State ferries to add crew after missing sailings

Peninsula Daily News news sources

The state ferries system plans to add 45 deckhands to its workforce, an effort to prevent the staffing shortages that have canceled dozens of sailings, including ones between Port Townsend and Coupeville.

Secretary of Transportation Lynn Peterson called for the increase after 31 trips systemwide were canceled Sept. 7.

Among those were sailings on the second day of the Wooden Boat Festival in Port Town­send.

Vashon Island was largely isolated because of missed trips on the Vashon-Southworth-Fauntleroy triangle and the Tahlequah-Port Defiance route.

In all, staffing shortages have thwarted 82 crossings throughout the Puget Sound this year, Washington State Ferry officials said.

“Obviously we’re understaffed, so we haven’t been able to respond to the last-minute requests for relief to people calling in sick,” Peterson said.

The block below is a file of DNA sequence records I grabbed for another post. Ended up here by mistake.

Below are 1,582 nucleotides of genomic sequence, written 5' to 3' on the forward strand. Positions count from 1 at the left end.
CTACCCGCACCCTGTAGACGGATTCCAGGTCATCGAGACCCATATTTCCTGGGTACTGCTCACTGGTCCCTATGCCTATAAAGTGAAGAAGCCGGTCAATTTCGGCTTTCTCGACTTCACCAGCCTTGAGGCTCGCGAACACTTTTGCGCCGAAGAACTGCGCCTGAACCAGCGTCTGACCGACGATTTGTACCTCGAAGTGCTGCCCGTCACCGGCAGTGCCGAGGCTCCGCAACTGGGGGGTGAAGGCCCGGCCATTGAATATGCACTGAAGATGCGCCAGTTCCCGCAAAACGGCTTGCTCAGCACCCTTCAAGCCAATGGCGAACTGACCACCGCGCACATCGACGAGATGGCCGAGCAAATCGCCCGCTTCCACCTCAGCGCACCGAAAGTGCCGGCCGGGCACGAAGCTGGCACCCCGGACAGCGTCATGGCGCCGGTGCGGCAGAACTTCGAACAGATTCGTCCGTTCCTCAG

Thirty deckhands who worked this summer will be retained at least half-time instead of being seasonally laid off, and 15 more will be hired by the end of this year, she said.

Job openings have been posted online for more-experienced deckhands to work next summer.

Peterson didn’t have a cost estimate yet for the added deckhands but told the newspaper that other things will not get done because staffing is more important.

“Missed sailings are not acceptable,” she said.

The Coast Guard requires specific combinations of deckhands, mates, engineers and pilots who can operate a vessel and evacuate up to 2,500 passengers in an emergency.

Typically, that means 11 crew, or up to 14 on the largest boats at peak times. If even one person doesn’t show up, a boat is stuck.

Dispatchers routinely were making 300 daily calls to fill shifts, with 800 on Sept. 7, said David Moseley, deputy transportation secretary for ferries, in his weekly online newsletter.

Moseley apologized last month and promised to fix the problem.

Last modified: October 09. 2013 6:02PM
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